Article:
For payments of $10,000 or more, $100 or less in fees translates into 1% or less of the transaction value. So, the base layer would remain attractive for large settlement transactions but would be unattractive for small payments. Bitcoin, in that sense, becomes something like a decentralized and permissionless Fedwire system, relying on secondary layers to improve transaction throughput for smaller users.
We can also compare it to gold as a store of value. If you buy physical bullion, you would expect to pay a 2 — 10% or more markup over the spot price for your transaction, depending on whether you’re buying coins or bars, and sometimes more during supply shortages. And then you have to protect it yourself or pay a vault to store it safely.
If we look at the current financial system, it consists of layers.
There are deep settlement layers like Fedwire at the base, which process relatively low numbers of irreversible seven-figure transactions between banks.
On top of those deep layers, some layers optimize for more frequent and smaller consumer transactions, which are reversible. When you spend with your Visa card, for example, that’s not a final settlement irreversible payment in and of itself; that’s merely a transaction that the bank will later batch into a larger Fedwire payment with another bank.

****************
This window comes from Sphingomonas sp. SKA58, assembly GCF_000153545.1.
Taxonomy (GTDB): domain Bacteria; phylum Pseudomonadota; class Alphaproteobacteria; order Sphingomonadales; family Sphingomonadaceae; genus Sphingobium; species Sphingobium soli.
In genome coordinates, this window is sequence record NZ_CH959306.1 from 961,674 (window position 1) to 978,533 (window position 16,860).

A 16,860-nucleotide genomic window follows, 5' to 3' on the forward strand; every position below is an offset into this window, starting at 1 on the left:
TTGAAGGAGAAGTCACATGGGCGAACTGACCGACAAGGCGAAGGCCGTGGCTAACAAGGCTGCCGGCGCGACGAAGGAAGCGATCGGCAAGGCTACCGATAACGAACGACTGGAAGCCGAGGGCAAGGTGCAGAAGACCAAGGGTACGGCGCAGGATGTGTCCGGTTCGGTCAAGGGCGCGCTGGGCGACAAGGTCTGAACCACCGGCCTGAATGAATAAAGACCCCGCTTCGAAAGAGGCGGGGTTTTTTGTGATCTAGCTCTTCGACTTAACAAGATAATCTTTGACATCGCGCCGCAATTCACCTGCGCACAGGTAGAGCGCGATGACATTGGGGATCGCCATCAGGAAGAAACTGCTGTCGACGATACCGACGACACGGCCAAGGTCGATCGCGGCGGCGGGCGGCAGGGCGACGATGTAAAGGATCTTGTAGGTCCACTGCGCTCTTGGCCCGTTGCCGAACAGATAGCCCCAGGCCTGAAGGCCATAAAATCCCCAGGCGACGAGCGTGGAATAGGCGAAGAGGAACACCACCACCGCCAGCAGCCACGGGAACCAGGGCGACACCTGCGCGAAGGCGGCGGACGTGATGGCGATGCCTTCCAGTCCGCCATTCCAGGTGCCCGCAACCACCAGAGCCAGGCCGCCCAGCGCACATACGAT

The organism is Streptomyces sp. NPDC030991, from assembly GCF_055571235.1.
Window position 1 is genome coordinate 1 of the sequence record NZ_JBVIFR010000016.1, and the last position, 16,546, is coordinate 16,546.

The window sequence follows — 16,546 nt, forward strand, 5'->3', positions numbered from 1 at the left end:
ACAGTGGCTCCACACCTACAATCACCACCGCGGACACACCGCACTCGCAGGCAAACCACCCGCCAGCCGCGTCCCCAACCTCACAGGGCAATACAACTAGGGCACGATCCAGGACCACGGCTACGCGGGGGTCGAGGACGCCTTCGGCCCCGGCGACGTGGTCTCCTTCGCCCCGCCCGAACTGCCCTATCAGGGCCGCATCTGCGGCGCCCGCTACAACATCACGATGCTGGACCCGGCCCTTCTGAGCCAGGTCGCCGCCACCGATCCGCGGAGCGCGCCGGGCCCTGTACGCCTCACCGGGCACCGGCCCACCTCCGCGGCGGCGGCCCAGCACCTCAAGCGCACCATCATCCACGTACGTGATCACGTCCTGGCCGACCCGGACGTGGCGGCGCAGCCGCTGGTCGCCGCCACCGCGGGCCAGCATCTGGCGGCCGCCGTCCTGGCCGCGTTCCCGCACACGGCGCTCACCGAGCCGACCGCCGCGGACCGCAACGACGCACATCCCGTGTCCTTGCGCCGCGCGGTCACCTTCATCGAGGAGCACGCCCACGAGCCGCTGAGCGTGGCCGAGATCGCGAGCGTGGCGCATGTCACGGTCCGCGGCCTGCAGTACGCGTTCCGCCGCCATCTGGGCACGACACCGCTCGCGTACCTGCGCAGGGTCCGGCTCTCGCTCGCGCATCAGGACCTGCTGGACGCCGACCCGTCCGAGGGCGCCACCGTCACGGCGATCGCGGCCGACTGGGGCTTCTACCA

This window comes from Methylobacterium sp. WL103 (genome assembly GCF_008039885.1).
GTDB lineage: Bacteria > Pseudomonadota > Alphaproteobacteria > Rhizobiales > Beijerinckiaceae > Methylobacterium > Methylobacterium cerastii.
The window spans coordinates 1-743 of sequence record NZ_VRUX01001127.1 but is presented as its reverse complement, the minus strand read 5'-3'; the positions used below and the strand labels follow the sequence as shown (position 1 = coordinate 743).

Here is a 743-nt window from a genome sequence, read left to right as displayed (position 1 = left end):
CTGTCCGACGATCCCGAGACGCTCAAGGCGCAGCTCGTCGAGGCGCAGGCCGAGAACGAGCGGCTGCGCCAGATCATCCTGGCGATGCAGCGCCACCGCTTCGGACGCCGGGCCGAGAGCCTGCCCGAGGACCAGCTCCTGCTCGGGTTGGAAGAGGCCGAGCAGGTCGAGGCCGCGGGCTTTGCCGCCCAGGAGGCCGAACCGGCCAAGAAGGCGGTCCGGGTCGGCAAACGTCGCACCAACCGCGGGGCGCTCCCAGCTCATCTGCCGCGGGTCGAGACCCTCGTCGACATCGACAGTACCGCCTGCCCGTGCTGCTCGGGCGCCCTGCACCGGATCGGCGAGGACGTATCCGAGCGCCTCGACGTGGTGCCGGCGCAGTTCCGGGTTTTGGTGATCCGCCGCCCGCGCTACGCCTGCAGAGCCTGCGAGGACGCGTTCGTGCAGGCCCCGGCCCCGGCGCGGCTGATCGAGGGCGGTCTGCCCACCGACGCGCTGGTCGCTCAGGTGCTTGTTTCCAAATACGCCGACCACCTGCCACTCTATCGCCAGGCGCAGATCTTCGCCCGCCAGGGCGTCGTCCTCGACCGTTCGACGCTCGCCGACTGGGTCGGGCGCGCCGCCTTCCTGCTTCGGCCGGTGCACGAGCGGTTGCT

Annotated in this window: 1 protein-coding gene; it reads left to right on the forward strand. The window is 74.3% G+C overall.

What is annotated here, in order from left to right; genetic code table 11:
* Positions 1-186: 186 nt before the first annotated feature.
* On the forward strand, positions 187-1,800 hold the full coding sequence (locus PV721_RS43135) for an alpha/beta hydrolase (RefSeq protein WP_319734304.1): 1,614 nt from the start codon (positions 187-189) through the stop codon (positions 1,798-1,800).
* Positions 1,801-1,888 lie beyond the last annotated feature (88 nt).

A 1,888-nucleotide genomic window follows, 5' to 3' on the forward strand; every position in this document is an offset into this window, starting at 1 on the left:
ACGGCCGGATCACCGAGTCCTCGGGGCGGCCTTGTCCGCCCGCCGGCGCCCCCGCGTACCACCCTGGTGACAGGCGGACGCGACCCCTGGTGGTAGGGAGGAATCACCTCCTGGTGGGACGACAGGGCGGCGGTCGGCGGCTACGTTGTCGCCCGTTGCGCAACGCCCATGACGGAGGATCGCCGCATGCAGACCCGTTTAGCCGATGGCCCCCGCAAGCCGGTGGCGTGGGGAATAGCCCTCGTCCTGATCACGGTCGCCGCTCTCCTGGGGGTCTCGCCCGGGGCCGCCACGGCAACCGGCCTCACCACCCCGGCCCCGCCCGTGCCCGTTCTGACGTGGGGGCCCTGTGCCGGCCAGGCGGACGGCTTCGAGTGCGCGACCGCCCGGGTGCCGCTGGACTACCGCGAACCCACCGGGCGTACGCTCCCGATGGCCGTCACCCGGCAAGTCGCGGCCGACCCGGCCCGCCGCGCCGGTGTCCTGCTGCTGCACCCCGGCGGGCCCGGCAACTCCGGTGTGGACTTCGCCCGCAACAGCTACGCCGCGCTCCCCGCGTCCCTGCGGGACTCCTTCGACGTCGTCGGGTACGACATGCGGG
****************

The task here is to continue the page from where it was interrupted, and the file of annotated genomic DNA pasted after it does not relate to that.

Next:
This is why the “Bitcoin doesn’t scale; it processes only a fraction of what Visa can do” argument is like comparing apples to oranges. Or, more specifically, it’s like comparing a wholesale distributor of apples to a retail apple-selling stand.
The Bitcoin network has a transaction count throughput capacity similar to Fedwire; when and if more and cheaper transactions than that are needed, that’s what secondary layers are for.
The various Bitcoin forks that attempted to increase transaction throughput on the base layer didn’t work out well so far; they split the community, still didn’t achieve throughput anywhere near that of Visa, and sacrificed too much (accessibility and decentralization of node operation).
Not all or even most bitcoin transactions have to settle on the base layer of the protocol. The base layer is ideal for final settlement for large transactions, especially as transaction fees grow as a percentage of the security budget.
Above the base layer are various scaling solutions for higher-frequency transactions, and they can be either trusted or trustless or somewhere in the middle.